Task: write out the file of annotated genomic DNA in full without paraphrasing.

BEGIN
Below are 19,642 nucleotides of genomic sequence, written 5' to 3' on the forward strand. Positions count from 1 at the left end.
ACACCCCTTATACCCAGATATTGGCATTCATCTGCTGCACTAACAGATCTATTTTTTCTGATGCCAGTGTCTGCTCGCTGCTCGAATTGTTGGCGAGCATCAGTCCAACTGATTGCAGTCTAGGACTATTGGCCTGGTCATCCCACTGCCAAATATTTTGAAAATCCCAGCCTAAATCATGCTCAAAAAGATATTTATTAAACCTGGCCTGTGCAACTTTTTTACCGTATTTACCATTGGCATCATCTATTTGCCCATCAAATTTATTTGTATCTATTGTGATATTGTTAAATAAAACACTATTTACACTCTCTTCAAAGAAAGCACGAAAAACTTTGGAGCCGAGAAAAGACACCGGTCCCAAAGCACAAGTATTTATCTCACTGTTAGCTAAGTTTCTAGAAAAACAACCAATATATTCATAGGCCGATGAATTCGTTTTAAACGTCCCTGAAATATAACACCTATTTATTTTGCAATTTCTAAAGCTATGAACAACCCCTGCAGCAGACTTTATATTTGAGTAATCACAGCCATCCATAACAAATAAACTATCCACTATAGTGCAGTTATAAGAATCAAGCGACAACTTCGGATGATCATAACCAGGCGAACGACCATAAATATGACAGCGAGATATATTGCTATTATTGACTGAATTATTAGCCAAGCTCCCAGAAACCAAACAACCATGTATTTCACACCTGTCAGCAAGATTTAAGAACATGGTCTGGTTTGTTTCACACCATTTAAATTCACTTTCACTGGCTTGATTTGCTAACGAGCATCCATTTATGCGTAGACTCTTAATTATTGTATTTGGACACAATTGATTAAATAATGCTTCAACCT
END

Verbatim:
Below are 19,642 nucleotides of genomic sequence, written 5' to 3' on the forward strand. Positions count from 1 at the left end.
ACACCCCTTATACCCAGATATTGGCATTCATCTGCTGCACTAACAGATCTATTTTTTCTGATGCCAGTGTCTGCTCGCTGCTCGAATTGTTGGCGAGCATCAGTCCAACTGATTGCAGTCTAGGACTATTGGCCTGGTCATCCCACTGCCAAATATTTTGAAAATCCCAGCCTAAATCATGCTCAAAAAGATATTTATTAAACCTGGCCTGTGCAACTTTTTTACCGTATTTACCATTGGCATCATCTATTTGCCCATCAAATTTATTTGTATCTATTGTGATATTGTTAAATAAAACACTATTTACACTCTCTTCAAAGAAAGCACGAAAAACTTTGGAGCCGAGAAAAGACACCGGTCCCAAAGCACAAGTATTTATCTCACTGTTAGCTAAGTTTCTAGAAAAACAACCAATATATTCATAGGCCGATGAATTCGTTTTAAACGTCCCTGAAATATAACACCTATTTATTTTGCAATTTCTAAAGCTATGAACAACCCCTGCAGCAGACTTTATATTTGAGTAATCACAGCCATCCATAACAAATAAACTATCCACTATAGTGCAGTTATAAGAATCAAGCGACAACTTCGGATGATCATAACCAGGCGAACGACCATAAATATGACAGCGAGATATATTGCTATTATTGACTGAATTATTAGCCAAGCTCCCAGAAACCAAACAACCATGTATTTCACACCTGTCAGCAAGATTTAAGAACATGGTCTGGTTTGTTTCACACCATTTAAATTCACTTTCACTGGCTTGATTTGCTAACGAGCATCCATTTATGCGTAGACTCTTAATTATTGTATTTGGACACAATTGATTAAATAATGCTTCAACCT